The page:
Are Junk-Lifting Underwear For Men Less Acceptable Than Women’s Wonderbras?

Everyone lies. You lie about your hair color by removing the gray. You lie about your height by wearing boots and heels. You lie about your complexion by caking on the makeup. And you men out there lie about your package by donning briefs that lift your junk and put it on display in ways nature never intended. It feels like no underwear line aimed at The Gs goes without this function, turning men’s briefs into the Wonderbra for men. But once those briefs come off, will sexual partners of these dudes be less forgiving than those who remove a Wonderbra and see a gal’s breasts aren’t the perfect fruit-shaped adornments originally advertised?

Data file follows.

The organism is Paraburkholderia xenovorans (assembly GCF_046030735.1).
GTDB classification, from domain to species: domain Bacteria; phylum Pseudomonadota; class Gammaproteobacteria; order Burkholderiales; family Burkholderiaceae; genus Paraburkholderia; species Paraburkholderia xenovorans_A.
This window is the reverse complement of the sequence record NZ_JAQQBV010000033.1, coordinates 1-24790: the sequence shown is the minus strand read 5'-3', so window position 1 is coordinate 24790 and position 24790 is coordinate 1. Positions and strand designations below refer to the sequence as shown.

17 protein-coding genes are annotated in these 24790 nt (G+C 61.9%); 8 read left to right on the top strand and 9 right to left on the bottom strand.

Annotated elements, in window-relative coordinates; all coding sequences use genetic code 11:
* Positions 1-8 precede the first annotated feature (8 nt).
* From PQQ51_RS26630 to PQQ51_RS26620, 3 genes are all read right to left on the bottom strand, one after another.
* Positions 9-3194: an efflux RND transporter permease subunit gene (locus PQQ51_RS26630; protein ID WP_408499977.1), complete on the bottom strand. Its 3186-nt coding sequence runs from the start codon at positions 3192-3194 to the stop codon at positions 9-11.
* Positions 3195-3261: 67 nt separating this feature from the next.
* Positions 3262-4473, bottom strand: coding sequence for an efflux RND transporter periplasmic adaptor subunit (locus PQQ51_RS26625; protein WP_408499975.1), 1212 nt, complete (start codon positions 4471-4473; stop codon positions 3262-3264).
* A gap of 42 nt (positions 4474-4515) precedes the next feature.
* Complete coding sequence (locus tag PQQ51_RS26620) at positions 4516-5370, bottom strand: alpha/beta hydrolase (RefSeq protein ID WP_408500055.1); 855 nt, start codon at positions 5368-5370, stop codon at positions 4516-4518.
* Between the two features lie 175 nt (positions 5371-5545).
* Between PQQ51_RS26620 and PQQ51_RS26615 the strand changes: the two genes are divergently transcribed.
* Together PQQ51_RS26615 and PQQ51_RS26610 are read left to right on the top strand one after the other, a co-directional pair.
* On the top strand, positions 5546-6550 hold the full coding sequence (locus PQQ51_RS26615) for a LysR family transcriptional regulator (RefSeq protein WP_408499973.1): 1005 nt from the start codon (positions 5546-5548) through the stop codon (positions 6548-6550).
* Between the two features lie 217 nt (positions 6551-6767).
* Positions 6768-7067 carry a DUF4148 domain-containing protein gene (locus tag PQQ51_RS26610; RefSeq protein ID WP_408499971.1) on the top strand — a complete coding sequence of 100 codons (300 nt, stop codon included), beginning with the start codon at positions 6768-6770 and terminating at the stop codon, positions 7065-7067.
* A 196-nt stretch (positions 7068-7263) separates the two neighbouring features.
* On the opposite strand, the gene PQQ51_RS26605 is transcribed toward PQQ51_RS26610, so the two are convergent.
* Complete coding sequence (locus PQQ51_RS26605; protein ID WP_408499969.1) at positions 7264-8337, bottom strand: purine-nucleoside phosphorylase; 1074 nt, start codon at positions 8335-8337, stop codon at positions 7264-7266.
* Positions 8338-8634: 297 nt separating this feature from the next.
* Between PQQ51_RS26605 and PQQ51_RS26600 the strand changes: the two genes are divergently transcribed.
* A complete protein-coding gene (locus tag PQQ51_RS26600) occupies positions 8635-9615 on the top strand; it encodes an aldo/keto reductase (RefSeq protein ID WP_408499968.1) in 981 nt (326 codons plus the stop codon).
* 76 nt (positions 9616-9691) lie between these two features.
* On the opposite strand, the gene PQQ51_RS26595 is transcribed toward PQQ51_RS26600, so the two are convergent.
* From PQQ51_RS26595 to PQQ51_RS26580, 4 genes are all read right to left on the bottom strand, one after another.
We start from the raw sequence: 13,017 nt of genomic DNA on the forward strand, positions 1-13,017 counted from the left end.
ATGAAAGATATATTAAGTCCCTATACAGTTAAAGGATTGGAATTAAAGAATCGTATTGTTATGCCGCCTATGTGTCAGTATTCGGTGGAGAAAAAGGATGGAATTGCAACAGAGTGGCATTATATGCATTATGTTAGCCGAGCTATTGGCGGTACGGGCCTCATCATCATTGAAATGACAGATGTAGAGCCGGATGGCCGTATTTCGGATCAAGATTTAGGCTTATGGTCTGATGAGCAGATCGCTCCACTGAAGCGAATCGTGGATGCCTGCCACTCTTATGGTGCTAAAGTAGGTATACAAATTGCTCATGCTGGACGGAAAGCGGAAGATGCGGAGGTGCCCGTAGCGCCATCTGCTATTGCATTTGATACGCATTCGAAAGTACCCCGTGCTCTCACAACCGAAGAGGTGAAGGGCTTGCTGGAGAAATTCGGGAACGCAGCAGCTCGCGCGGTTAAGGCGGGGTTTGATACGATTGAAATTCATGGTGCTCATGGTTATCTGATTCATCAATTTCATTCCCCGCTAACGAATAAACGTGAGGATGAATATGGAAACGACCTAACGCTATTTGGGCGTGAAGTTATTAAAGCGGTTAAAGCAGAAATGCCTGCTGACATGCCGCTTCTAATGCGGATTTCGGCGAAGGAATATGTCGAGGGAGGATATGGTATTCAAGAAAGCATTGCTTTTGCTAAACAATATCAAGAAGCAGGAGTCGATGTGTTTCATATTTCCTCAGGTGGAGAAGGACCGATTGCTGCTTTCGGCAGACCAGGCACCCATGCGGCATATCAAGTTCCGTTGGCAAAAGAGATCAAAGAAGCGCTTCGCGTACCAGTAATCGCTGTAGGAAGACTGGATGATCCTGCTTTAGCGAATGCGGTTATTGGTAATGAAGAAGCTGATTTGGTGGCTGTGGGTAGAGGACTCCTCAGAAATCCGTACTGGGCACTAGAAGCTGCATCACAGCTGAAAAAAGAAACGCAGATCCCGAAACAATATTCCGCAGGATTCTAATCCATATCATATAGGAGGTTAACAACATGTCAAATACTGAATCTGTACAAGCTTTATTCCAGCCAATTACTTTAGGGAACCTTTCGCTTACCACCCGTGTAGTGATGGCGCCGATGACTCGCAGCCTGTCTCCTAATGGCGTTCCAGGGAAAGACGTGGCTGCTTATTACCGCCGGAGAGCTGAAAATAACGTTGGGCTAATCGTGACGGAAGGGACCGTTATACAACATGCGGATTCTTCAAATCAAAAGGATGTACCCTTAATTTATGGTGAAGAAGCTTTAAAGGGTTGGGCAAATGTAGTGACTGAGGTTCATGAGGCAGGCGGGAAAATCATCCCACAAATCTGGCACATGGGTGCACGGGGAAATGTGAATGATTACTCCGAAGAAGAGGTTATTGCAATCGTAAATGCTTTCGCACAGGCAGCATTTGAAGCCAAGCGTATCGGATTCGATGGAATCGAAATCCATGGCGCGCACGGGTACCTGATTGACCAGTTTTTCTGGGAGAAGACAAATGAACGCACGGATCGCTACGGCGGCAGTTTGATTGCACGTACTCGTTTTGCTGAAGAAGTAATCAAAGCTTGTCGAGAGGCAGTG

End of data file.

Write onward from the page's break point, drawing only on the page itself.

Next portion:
Lines including HOM, Andrew Christian, Cocksox, and yes, even something called Ballbra offer an extra lift to customers. But “once [these types of] underwear hit the floor,” argues straight lady site Twirlit, “women will be less forgiving than a man is when a Wonderbra comes off. When the Wonderbra comes off, a man will be excited to have some fun with your bouncing pair. But when the [lifting underwear] hit the floor, a woman will have difficulty hiding her disappointment and that catchy tune from Gillette will be playing in her mind while she decides whether to engage in pity sex with you.”

So you tell us, for those who can attest to seeing either type of undergarment drop off: Are junk-lifting men’s underwear too deceiving to be trusted? Or have we come to expect that men, just like women wearing bras to keep their offerings looking more profound, will be enhancing their goods in the locker room parade, and things will always appear different sans fabric?